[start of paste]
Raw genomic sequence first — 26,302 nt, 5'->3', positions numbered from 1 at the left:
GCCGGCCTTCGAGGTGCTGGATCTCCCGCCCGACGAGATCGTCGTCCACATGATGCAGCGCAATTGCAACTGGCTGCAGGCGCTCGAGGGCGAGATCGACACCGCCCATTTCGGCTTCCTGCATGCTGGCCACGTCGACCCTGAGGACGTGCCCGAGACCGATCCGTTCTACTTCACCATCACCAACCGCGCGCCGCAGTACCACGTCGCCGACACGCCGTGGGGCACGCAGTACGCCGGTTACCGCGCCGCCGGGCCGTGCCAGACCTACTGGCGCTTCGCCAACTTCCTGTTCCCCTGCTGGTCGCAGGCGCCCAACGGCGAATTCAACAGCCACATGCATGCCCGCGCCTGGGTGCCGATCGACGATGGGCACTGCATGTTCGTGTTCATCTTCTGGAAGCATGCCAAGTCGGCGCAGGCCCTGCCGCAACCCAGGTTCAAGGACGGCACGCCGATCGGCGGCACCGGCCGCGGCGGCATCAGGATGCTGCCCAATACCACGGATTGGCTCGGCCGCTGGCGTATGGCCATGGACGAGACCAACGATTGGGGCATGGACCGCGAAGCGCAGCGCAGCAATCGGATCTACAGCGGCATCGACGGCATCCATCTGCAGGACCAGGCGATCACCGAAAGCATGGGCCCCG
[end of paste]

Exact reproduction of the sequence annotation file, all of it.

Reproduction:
Raw genomic sequence first — 26,302 nt, 5'->3', positions numbered from 1 at the left:
GCCGGCCTTCGAGGTGCTGGATCTCCCGCCCGACGAGATCGTCGTCCACATGATGCAGCGCAATTGCAACTGGCTGCAGGCGCTCGAGGGCGAGATCGACACCGCCCATTTCGGCTTCCTGCATGCTGGCCACGTCGACCCTGAGGACGTGCCCGAGACCGATCCGTTCTACTTCACCATCACCAACCGCGCGCCGCAGTACCACGTCGCCGACACGCCGTGGGGCACGCAGTACGCCGGTTACCGCGCCGCCGGGCCGTGCCAGACCTACTGGCGCTTCGCCAACTTCCTGTTCCCCTGCTGGTCGCAGGCGCCCAACGGCGAATTCAACAGCCACATGCATGCCCGCGCCTGGGTGCCGATCGACGATGGGCACTGCATGTTCGTGTTCATCTTCTGGAAGCATGCCAAGTCGGCGCAGGCCCTGCCGCAACCCAGGTTCAAGGACGGCACGCCGATCGGCGGCACCGGCCGCGGCGGCATCAGGATGCTGCCCAATACCACGGATTGGCTCGGCCGCTGGCGTATGGCCATGGACGAGACCAACGATTGGGGCATGGACCGCGAAGCGCAGCGCAGCAATCGGATCTACAGCGGCATCGACGGCATCCATCTGCAGGACCAGGCGATCACCGAAAGCATGGGCCCCG